We conducted a population-based, double-blind, randomized controlled trial to examine the effect of vitamin C supplementation on serum pepsinogen (PG) level, Helicobacter pylori (H. pylori) infection, and cytotoxin-associated gene A (Cag A) status. Subjects aged 40 to 69 years living in one village in Akita prefecture, a high-risk area for gastric cancer in Japan, were recruited through annual health check-up programs. Among 635 subjects diagnosed as having chronic gastritis on the basis of serum PG levels, after excluding ineligible cases, 439 subjects were assigned to one of four groups using a 2×2 factorial design (0 or 15 mg/day β-carotene and 50 or 500 mg/day vitamin C).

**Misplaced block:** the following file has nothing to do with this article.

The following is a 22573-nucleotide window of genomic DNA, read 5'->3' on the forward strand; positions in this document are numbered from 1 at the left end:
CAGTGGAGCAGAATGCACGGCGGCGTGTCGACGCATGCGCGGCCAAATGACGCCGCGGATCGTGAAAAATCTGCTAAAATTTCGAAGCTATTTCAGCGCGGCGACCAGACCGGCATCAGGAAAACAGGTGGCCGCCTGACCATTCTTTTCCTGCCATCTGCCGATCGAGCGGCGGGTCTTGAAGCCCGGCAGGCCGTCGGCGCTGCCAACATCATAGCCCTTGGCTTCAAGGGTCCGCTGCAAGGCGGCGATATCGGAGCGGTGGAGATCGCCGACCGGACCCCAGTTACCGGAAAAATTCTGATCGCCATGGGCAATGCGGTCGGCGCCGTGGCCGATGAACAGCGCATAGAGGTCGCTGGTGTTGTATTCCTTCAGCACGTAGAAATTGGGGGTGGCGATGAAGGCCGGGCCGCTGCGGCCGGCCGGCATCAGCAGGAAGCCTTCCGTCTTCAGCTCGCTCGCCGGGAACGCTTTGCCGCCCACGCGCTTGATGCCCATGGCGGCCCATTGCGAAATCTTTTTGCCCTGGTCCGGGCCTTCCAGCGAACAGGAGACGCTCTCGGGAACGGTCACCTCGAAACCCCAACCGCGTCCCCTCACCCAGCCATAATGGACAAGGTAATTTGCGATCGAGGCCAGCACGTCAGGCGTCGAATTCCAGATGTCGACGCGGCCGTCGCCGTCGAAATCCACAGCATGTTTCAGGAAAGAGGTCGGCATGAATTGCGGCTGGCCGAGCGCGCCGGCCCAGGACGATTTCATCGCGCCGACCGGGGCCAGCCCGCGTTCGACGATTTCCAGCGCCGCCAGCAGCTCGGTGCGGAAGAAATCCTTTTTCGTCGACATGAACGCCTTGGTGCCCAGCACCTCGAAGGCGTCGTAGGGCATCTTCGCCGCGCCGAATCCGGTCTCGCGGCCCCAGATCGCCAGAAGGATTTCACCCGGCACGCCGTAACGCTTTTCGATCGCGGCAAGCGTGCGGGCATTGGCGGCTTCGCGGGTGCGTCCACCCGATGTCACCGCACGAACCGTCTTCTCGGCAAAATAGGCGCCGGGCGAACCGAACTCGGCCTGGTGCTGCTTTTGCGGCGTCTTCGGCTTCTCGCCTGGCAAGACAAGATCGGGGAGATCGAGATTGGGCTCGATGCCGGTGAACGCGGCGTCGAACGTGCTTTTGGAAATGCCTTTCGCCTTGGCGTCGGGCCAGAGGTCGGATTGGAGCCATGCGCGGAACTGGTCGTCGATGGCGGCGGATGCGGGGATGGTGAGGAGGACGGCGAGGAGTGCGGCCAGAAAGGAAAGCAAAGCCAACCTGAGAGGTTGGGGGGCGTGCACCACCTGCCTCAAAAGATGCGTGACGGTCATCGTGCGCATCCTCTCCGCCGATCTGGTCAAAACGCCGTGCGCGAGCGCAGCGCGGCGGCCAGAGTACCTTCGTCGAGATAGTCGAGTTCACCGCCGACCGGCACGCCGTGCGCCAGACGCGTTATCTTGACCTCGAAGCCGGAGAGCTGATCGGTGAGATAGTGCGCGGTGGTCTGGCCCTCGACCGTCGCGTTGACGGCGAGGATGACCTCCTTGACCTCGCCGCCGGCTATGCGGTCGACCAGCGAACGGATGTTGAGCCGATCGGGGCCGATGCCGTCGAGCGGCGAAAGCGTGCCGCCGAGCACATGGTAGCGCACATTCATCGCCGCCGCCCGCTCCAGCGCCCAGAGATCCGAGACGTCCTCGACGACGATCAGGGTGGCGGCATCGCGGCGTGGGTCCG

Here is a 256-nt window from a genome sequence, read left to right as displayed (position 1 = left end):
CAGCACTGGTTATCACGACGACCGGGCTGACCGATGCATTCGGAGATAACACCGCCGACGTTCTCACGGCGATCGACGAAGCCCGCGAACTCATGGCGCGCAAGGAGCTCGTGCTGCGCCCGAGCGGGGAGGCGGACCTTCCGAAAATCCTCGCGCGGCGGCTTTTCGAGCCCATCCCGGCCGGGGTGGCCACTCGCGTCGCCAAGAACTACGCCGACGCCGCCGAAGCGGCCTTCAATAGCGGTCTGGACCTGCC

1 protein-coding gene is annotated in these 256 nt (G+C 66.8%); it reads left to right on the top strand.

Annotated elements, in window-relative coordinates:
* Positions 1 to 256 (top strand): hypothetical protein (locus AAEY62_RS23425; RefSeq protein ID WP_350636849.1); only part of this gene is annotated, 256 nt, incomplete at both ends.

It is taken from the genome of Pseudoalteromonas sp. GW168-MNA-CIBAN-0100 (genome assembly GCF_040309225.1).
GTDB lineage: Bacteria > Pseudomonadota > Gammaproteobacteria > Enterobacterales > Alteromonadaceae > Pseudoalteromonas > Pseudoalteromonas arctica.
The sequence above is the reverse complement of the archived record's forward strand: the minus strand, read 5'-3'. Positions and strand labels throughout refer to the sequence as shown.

However, based on the results from two β-carotene trials in the United States, we discontinued β-carotene (vitamin C supplementation was continued). Finally, 120 subjects in the low-dose group (vitamin C 50 mg), and 124 subjects in the high-dose group (vitamin C 500 mg) completed the 5-year supplementation. The difference in the change of PGI/II ratio between baseline and after 5-year follow up was statistically significant between the intervention groups among those who completed the supplementation: -0.25 for the low-dose group and -0.13 for the high-dose group (P=0.046). To conclude, vitamin C supplementation may protect against progression of gastric mucosal atrophy.